Piaget's Newest Watch Is an Electromechanical Marvel
For this one, you need to leave your snobbery about mechanical watches at the door. Piaget's latest creation, the Emperador Coussin XL 700P, uses a new hybrid movement that combines mechanical power with electronic timekeeping. Once you get rid of anti-electric bias, you realize just how awesome this is.
The foundation for this new watch is the Emperador Coussin XL collection, a group of timepieces that blend clean dress-watch looks with the kind of oversize proportions you see more often on sport watches. This bad boy is 46.5 mm across and is solid white gold, meaning it's probably best to start working out your wrist if you want to wear one. The black bezel is ADLC-coated and does a nice job of giving the case some needed contrast and visual structure. While I'm not sure I agree with Piaget's marketing department in describing this watch as elegant or black-tie appropriate, it's certainly striking and handsome.
But the movement is what really matters here. First, a refresher on exactly how a mechanical watch usually works. A standard mechanical watch feeds power from a tightly coiled mainspring (the thing you wind by hand) through to a balance wheel, which swings back and forth three or four times per second, counting out the time. That wheel moves a little fork back and forth, and with each tick and tock, a gear is turned. That gear then turns other gears, and you get hours, minutes, seconds, and whatever other units of time are tracked all from those little movements. That wheel-fork system is called a regulator, and it's what allows a watch to keep time.
Here, Piaget has kept the mechanical spring as the power source and is still using gears to implement the timekeeping, but the mechanism actually keeping the time is a quartz crystal (like what you'd find in, say, a Swatch). What makes it different from a lesser quartz watch, though, is that instead of a little circuit board telling the first hand to move once per second, the quartz crystal regulates the movement of a spinning flywheel, which in turn controls all those other gears. The crystal oscillates at 32,768 Hz vs. the 3 or 4 Hz you get from a traditional watch. This means you get a perfectly smooth seconds hand and a much more accurate watch.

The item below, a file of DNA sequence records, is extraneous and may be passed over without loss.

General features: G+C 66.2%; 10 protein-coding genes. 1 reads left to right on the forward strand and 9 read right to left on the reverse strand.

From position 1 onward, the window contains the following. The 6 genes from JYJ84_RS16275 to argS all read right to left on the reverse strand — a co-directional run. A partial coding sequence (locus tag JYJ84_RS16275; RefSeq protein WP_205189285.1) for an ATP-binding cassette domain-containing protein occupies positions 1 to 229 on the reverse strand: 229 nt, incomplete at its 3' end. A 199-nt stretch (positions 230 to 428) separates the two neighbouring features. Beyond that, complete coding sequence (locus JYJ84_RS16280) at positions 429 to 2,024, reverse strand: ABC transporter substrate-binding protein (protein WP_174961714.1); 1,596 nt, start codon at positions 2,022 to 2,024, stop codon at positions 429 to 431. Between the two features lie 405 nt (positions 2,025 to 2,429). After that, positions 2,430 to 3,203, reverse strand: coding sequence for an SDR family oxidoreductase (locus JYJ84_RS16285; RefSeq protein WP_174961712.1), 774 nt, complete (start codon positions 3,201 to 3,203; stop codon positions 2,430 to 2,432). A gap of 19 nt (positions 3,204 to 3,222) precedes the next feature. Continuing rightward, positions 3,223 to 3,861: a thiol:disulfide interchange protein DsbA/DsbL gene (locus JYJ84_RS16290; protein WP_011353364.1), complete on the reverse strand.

The technology is new for Piaget, but it's not the first to try something like this. Most notably, there's Seiko's Spring Drive line of watches (including the ultra-high-end Credor watches), which all function like this. An engineer at Seiko first had the idea in the ’70s, but the first Spring Drive watches rolled out only in 2005. Piaget decided to go down this route to commemorate the 40th anniversary of its very first quartz movement, the 7P, which was one of the first luxury quartz watches produced in Switzerland, a decendent of the original Beta 21. While Piaget might not be first to the party here, it does seem like a development that makes sense, not simply a bid for customer attention.
To make sure you don't miss anything, Piaget placed both the winding rotor for the mechanical spring and the regulating wheel front and center on the dial. It actually took me a second to find the hands the first time I looked at the 700P (they're down to the right, FYI). The movement is also blackened and skeletonized with polished gears, another way to make sure no one mistakes this for a cheap quartz knock-off.
Piaget has not yet announced a price for this watch, and it really could be anything. It's hard to predict what the R&D costs are to develop technology such as this, especially since only 118 pieces are being made, so we'll have to wait for SIHH in January to see just how expensive this watch is going to be. The big question for me, though, is a larger one: Is this a standalone tribute watch or will Piaget be developing more electromechanical watches down the line? I seriously hope the answer is the latter.